Most prolonged nonsurvival studies are carried out in anesthetized animals and extend over many hours or days. In a prolonged nonsurvival study of the visual system, the scientific needs of the experiment usually require that stationary images or images whose motion can be controlled accurately and repeatedly be presented to the retina, so self-generated movements by the animal must be minimized. Minimizing self-generated movements is also required in other neuroscience studies. Neuroscientists frequently resolve this problem by administering neuromuscular blocking drugs (NMBDs) that paralyze all voluntary muscles, including the extraocular muscles (Flecknell, 1987; Hildebrand, 1997). Many of the typical indicators of anesthetic depth (such as response to noxious stimuli and changes in respiratory rate) are thus eliminated, and this makes it difficult to assess whether an animal is experiencing pain and/or distress. But that assessment is critical, both for the welfare of the animal and to avoid compromising experimental results (Moberg, 1999). An earlier workshop on anesthesia and paralysis in experimental animals (Anonymous, 1988) considered the special problems associated with this approach, and they are also discussed in Preparation and Maintenance of Higher Mammals During Neuroscience Experiments (NIH, 1991), the predecessor of the present document. Without exception, the scientific need to use NMBDs must be explained in an investigator’s animal-use protocol and approved by the IACUC (NRC, 1996).
Principle V of the US Government Principles (IRAC, 1985) states that “surgical or other painful procedures should not be performed on unanesthetized animals paralyzed by chemical agents,” and the Guide further states (p. 65):
Neuromuscular blocking drugs . . . do not provide relief from pain. They are used to paralyze skeletal muscles while an animal is fully anesthetized. They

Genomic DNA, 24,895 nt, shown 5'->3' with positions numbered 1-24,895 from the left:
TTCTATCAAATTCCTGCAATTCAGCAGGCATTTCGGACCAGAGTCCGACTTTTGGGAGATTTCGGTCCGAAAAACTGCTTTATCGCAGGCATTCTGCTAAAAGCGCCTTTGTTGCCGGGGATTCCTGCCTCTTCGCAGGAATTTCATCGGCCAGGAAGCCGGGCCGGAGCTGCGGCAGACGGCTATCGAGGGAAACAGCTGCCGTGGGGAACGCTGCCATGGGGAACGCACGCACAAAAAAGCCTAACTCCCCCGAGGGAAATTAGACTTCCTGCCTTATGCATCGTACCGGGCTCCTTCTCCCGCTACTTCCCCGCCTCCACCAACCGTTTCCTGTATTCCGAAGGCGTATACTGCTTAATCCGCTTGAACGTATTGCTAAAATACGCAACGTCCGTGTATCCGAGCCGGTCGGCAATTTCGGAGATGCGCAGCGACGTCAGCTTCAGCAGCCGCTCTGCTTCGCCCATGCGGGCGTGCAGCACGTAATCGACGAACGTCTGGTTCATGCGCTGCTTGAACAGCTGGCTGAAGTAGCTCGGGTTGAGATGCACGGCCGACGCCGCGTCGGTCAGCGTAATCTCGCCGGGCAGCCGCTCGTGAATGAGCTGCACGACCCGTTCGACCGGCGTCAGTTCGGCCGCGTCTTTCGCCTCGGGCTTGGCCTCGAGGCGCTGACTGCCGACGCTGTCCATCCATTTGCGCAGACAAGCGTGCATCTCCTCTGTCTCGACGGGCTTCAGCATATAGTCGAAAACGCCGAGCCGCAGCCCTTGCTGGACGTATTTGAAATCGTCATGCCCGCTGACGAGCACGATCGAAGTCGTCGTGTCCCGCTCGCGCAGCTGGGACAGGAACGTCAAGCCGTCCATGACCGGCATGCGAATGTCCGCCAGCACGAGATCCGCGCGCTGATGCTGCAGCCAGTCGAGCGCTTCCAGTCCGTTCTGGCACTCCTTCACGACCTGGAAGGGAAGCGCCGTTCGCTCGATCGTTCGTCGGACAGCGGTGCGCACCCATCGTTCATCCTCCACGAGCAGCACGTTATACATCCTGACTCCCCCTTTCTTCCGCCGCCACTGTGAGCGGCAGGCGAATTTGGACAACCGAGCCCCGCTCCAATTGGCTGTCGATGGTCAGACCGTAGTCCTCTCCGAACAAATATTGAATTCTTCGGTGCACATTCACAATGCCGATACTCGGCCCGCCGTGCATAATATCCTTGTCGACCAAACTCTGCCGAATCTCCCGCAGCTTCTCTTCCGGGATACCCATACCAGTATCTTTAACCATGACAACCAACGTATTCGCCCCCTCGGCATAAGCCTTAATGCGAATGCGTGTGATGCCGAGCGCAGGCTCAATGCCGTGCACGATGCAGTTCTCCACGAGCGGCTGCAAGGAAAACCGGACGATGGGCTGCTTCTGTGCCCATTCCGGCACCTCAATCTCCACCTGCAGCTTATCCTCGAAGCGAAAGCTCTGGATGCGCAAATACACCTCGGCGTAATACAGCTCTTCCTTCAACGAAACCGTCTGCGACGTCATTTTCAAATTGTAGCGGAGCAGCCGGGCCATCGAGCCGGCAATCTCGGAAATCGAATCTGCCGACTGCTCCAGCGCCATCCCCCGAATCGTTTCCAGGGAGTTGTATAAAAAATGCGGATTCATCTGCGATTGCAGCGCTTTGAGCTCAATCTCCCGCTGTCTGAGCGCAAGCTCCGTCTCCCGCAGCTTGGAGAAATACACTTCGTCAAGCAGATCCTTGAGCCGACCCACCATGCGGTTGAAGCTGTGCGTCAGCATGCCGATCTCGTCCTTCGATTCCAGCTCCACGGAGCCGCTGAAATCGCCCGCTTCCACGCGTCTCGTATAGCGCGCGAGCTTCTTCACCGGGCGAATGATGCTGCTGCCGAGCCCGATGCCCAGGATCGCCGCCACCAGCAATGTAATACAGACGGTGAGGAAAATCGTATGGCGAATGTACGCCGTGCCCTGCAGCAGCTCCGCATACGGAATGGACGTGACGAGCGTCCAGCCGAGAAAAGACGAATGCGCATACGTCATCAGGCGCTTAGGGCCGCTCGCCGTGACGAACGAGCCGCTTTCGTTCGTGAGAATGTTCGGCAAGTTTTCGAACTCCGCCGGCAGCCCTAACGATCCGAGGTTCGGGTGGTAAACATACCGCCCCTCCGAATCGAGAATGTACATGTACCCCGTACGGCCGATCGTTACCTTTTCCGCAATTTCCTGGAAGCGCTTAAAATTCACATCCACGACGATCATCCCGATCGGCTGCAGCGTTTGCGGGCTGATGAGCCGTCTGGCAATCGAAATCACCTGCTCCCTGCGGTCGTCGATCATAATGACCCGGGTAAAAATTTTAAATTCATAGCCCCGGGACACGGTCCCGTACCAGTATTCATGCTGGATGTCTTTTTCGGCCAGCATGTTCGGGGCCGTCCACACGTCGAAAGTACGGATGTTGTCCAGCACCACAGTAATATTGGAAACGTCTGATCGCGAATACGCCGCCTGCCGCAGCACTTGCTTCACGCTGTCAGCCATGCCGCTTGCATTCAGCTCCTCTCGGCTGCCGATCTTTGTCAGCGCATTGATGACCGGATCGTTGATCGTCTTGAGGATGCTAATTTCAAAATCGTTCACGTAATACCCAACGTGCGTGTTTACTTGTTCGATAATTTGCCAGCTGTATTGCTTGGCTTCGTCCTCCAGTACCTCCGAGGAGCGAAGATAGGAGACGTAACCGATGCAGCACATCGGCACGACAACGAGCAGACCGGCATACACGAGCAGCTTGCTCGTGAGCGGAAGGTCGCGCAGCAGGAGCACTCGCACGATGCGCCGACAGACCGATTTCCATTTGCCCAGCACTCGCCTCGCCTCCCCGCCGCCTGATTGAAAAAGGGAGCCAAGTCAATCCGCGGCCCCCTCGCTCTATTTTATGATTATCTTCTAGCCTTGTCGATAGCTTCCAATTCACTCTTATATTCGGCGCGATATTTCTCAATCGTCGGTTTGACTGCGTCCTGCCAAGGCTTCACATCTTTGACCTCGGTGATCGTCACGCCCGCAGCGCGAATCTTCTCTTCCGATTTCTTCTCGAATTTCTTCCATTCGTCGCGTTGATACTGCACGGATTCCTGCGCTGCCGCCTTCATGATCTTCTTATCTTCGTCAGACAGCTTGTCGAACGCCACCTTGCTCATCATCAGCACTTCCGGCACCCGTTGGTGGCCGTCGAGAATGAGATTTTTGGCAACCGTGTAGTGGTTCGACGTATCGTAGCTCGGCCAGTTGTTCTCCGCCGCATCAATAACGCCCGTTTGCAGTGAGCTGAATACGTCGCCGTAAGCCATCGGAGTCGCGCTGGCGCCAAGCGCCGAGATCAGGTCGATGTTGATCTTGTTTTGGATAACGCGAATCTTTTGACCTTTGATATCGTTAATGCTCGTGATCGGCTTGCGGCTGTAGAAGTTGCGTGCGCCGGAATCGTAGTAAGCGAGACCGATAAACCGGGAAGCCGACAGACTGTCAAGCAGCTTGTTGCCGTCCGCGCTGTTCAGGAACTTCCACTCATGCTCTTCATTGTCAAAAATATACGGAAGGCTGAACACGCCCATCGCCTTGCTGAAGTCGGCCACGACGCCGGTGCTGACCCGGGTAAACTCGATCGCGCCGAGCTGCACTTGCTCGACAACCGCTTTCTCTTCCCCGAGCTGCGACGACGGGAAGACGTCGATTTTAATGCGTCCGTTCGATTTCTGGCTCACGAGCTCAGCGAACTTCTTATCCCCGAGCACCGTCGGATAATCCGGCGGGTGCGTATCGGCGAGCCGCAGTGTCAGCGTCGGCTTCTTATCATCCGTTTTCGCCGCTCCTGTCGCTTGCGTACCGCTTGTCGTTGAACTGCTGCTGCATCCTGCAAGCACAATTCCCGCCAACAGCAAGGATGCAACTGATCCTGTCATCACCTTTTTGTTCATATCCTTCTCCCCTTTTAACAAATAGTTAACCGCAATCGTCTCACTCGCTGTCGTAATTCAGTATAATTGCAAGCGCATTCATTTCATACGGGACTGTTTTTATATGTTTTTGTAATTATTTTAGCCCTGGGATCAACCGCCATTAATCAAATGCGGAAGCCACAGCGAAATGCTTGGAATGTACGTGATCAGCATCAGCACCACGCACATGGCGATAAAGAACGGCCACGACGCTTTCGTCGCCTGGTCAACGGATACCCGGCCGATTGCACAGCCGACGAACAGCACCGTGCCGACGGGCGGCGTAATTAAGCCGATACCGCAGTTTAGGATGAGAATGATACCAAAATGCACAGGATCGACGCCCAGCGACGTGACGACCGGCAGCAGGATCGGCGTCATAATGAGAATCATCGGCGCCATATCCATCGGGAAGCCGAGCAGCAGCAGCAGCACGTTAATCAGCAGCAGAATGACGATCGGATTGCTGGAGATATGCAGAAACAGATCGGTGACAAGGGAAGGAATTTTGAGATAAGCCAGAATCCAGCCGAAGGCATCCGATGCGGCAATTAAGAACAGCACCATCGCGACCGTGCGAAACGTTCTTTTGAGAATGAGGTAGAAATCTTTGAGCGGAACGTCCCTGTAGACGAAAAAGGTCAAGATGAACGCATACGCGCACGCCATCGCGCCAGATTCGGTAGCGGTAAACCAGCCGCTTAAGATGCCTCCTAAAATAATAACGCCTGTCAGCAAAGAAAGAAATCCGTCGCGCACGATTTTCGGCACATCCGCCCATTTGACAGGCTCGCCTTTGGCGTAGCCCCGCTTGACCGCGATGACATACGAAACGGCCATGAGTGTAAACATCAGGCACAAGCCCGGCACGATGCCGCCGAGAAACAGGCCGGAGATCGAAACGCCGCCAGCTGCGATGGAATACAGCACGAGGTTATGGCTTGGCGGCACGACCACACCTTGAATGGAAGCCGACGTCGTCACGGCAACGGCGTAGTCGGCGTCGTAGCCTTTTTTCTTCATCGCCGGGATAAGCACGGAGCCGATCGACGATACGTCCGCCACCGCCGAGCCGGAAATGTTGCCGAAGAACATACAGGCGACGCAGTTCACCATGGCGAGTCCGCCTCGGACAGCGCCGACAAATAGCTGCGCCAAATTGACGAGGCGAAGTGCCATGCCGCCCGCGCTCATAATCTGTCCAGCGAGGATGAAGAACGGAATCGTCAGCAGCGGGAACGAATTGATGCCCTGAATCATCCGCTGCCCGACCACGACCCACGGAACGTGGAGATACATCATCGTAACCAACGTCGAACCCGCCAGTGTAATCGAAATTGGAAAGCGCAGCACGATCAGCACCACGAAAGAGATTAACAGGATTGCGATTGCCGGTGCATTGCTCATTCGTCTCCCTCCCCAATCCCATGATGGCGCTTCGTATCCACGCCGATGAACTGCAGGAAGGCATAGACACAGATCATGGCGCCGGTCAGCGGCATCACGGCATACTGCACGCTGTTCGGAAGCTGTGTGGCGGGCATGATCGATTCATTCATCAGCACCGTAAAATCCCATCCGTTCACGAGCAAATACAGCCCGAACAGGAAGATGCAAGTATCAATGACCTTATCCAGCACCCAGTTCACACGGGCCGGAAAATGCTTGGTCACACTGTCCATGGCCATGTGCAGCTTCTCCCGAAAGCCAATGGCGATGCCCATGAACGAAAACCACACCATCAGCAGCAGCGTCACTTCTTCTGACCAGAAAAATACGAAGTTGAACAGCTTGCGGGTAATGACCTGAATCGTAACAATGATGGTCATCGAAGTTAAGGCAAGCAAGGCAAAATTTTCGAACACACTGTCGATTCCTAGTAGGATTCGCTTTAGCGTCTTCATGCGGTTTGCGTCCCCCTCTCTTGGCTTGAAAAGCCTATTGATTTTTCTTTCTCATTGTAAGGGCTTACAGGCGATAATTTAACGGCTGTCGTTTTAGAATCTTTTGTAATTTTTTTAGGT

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5 Prolonged Nonsurvival Studies Most prolonged nonsurvival studies are carried out in anesthetized animals and extend over many hours or days. In a prolonged nonsurvival study of the visual system, the scientific needs of the experiment usually require that stationary images or images whose motion can be controlled accurately and repeatedly be presented to the retina, so self-generated movements by the animal must be minimized. Minimizing self-generated movements is also required in other neuroscience studies. Neuroscientists frequently resolve this problem by administering neuromuscular blocking drugs (NMBDs) that paralyze all voluntary muscles, including the extraocular muscles (Flecknell, 1987; Hildebrand, 1997). Many of the typical indicators of anesthetic depth (such as response to noxious stimuli and changes in respiratory rate) are thus eliminated, and this makes it difficult to assess whether an animal is experiencing pain and/or distress. But that assessment is critical, both for the welfare of the animal and to avoid compromising experimental results (Moberg, 1999). An earlier workshop on anesthesia and paralysis in experimental animals (Anonymous, 1988) considered the special problems associated with this approach, and they are also discussed in Preparation and Maintenance of Higher Mammals During Neuroscience Experiments (NIH, 1991), the predecessor of the present document. Without exception, the scientific need to use NMBDs must be explained in an investigator’s animal-use protocol and approved by the IACUC (NRC, 1996). Principle V of the US Government Principles (IRAC, 1985) states that “surgical or other painful procedures should not be performed on unanesthetized animals paralyzed by chemical agents,” and the Guide further states (p. 65): Neuromuscular blocking drugs . . . do not provide relief from pain. They are used to paralyze skeletal muscles while an animal is fully anesthetized. They